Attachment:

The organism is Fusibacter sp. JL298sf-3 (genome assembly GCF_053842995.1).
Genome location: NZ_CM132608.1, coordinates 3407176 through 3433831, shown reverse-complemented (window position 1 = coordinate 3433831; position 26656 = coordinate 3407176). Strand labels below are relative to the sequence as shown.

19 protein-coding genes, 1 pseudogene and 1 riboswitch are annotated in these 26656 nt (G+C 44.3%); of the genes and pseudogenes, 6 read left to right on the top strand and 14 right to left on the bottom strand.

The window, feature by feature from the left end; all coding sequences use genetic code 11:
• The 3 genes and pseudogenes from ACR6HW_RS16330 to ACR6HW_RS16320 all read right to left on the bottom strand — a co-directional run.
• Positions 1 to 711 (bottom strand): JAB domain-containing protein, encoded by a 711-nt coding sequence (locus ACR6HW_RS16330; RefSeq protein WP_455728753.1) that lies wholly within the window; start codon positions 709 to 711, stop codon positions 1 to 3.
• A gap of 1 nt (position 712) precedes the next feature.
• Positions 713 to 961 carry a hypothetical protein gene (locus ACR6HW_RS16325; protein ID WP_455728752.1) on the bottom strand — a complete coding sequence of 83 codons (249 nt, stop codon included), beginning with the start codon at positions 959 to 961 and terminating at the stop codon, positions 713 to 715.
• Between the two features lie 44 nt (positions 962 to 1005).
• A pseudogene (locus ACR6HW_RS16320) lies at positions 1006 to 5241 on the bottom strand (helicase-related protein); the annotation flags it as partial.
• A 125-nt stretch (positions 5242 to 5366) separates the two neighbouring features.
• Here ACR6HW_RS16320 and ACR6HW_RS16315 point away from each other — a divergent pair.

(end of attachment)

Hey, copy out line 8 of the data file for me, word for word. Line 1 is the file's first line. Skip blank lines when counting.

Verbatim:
• Positions 713 to 961 carry a hypothetical protein gene (locus ACR6HW_RS16325; protein ID WP_455728752.1) on the bottom strand — a complete coding sequence of 83 codons (249 nt, stop codon included), beginning with the start codon at positions 959 to 961 and terminating at the stop codon, positions 713 to 715.